Cleveland contains the best of times, and the worst of times. Burchfield knew of this kind of bipolar outlook on his world. The first painting of this post, also titled “The Two Streams,” shows a bright brook of beatitudes flowing in from the distant clearing of forested light from the rear left of the scene. Also colliding from the upper right is a kind of ominous cascade from the utter darkness of a forbidden zone. This is an intricate dichotomy that captures the dualism of life from the contentions of the Cleveland School—Darkness vs. Light. 


When summer did come to the Western Reserve it was heralded. The winters of discontent had a brief respite, and the delights of a short spring flowered into an immediate summer swirling around in a verdantly vibrant optimism.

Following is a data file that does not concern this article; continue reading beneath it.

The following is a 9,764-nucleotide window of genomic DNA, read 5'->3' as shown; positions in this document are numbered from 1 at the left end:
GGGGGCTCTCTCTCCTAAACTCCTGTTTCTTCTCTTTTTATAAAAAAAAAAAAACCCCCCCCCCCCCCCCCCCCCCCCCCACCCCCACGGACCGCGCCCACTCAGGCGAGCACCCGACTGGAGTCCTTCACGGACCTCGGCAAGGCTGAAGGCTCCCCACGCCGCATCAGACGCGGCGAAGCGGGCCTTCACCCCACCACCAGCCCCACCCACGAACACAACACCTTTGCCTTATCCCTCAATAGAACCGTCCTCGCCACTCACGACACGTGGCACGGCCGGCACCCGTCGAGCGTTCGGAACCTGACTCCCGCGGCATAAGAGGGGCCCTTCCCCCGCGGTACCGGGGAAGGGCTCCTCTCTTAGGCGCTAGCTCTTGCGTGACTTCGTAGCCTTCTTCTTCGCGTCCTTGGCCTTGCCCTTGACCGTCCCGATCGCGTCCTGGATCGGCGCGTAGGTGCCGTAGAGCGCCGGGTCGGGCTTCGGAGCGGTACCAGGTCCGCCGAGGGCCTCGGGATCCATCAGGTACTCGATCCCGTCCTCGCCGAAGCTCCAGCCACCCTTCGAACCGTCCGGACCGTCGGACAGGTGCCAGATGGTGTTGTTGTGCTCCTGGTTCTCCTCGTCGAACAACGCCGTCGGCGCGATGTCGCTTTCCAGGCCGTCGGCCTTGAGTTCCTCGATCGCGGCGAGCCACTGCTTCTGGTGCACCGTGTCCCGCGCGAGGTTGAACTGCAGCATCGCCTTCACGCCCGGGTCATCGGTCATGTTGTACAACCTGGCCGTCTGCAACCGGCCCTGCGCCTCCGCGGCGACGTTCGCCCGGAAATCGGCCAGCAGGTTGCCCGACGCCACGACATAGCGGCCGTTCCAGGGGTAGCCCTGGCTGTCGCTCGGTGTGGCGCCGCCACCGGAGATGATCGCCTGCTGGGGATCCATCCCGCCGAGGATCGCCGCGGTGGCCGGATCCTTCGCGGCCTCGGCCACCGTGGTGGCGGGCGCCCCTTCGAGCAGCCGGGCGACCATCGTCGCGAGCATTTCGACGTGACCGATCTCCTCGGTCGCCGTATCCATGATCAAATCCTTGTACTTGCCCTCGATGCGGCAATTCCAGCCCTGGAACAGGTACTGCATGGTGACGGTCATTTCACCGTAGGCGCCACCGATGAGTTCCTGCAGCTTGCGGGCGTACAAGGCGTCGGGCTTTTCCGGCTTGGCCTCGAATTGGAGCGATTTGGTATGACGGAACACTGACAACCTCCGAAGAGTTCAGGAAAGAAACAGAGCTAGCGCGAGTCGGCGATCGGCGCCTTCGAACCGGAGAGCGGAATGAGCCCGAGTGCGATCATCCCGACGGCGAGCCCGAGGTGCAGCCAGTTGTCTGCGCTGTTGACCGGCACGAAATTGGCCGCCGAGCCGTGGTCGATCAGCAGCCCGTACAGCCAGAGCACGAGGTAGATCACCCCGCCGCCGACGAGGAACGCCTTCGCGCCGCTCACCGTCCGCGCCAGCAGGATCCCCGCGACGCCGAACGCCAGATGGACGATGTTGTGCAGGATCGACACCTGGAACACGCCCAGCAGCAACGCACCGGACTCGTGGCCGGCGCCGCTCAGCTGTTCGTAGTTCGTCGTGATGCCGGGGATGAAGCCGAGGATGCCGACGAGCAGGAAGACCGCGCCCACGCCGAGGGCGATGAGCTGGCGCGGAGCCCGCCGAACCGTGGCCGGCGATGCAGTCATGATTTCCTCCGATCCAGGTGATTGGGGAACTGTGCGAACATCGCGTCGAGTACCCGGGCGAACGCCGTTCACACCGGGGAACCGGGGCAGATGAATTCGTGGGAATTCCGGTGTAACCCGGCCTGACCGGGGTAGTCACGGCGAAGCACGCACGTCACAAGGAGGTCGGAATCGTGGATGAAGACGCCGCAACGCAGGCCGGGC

I was there. It was a city of high contrast, and this was what made a person kind of edgy. Summer had its positive aspects of deciduous delights, and the backyard blusters of burgeoning plumes of maple and poplar foliage. But Cleveland also had its kind of Adam’s Family foreboding. What would be in store for the next round of Burchfield’s vision of fantastic scenes of urban and suburban overviews? This June Wind shows us a gyrating surge of explosive herbage that grips us in a meandering visualization. We are filled up with a pleasant breeze of full inhalation. Taking a deep breath of fresh air, we gain what seems to be a permanent liberation from the gloominess of our wintry inertia. Yet, Burchfield’s bright days could have a surrealistic bend to put us in the company of his formally eccentric manner.